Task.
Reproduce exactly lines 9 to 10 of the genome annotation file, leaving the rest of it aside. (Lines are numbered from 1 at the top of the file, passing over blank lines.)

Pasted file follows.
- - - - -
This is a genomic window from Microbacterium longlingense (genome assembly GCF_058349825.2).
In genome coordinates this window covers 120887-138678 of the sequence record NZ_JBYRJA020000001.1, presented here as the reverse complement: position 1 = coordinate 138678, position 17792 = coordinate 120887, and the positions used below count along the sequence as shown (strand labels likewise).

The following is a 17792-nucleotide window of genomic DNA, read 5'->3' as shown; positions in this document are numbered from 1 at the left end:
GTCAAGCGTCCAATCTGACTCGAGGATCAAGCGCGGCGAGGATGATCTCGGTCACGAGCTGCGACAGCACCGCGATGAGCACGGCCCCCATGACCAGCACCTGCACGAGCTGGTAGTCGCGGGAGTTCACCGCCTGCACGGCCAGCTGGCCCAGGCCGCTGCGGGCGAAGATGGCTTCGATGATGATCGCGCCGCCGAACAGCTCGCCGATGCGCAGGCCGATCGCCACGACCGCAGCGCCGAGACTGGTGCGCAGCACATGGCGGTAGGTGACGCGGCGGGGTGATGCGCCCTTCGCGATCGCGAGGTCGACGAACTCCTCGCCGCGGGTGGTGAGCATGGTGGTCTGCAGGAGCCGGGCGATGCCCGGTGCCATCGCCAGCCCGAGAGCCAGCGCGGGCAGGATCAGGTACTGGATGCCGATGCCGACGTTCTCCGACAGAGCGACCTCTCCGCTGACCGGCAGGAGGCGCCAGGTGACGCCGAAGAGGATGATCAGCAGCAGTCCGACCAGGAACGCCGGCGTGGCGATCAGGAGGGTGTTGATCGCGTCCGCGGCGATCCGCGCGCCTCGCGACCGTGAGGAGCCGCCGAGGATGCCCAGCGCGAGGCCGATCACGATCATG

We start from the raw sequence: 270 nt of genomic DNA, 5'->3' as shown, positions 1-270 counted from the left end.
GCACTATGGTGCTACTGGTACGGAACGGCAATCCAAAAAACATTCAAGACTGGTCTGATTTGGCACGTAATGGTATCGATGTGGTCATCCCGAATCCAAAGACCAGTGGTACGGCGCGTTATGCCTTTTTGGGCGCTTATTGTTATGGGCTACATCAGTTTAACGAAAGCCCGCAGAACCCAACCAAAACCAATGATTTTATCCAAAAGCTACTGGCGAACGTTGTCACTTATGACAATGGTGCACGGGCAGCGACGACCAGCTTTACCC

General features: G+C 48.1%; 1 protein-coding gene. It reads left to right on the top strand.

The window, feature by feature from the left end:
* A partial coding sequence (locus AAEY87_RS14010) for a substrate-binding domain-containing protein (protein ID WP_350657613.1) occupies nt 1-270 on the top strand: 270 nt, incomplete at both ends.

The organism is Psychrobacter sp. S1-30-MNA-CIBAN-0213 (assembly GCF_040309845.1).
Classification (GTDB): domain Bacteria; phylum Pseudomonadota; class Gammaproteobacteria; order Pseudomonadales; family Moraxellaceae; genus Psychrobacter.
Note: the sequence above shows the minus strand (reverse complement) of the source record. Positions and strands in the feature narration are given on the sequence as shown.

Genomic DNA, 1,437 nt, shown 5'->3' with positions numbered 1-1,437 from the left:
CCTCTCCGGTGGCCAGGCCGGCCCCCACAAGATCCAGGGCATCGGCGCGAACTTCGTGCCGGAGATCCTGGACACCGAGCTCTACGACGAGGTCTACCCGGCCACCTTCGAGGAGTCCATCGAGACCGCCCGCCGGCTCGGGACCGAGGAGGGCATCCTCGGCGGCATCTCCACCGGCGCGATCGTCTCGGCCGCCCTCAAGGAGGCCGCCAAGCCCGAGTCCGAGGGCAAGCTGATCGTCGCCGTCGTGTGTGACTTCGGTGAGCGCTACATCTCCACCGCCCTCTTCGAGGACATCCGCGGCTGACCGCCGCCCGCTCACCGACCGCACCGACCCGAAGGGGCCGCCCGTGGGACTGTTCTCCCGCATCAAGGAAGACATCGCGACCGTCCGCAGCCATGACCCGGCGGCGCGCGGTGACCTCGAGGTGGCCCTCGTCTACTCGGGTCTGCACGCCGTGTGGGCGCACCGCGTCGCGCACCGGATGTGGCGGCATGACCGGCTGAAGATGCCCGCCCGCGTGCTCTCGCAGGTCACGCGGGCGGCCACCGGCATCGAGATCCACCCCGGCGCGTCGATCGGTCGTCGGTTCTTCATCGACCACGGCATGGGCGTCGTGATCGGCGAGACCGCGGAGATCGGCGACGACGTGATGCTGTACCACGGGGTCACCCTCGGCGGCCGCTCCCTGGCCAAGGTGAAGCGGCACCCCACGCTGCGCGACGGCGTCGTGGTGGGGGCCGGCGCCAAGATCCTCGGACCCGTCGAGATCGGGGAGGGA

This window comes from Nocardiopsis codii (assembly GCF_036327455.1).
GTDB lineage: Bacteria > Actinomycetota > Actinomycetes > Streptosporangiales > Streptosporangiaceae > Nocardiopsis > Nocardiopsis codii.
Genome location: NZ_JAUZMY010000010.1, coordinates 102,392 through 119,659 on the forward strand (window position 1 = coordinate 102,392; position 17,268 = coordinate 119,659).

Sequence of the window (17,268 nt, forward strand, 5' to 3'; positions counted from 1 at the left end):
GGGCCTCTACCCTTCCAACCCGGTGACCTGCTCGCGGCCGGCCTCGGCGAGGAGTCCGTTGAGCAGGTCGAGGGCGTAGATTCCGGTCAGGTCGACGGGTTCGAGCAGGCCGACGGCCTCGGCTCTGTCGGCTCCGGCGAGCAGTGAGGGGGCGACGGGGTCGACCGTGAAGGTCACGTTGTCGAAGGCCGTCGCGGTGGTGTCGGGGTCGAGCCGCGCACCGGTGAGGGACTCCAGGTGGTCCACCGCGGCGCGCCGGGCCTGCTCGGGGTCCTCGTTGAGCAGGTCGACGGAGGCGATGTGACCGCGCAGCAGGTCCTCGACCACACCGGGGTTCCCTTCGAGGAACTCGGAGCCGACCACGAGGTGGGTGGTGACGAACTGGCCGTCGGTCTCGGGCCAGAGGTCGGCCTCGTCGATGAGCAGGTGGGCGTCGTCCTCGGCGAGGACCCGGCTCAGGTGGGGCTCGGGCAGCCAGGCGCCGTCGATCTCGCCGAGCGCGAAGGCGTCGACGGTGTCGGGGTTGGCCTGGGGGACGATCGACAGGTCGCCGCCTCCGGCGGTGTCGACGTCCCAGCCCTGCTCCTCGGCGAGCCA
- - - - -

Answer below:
* A partial coding sequence (locus AAEY87_RS14010) for a substrate-binding domain-containing protein (protein ID WP_350657613.1) occupies nt 1-270 on the top strand: 270 nt, incomplete at both ends.

The organism is Psychrobacter sp. S1-30-MNA-CIBAN-0213 (assembly GCF_040309845.1).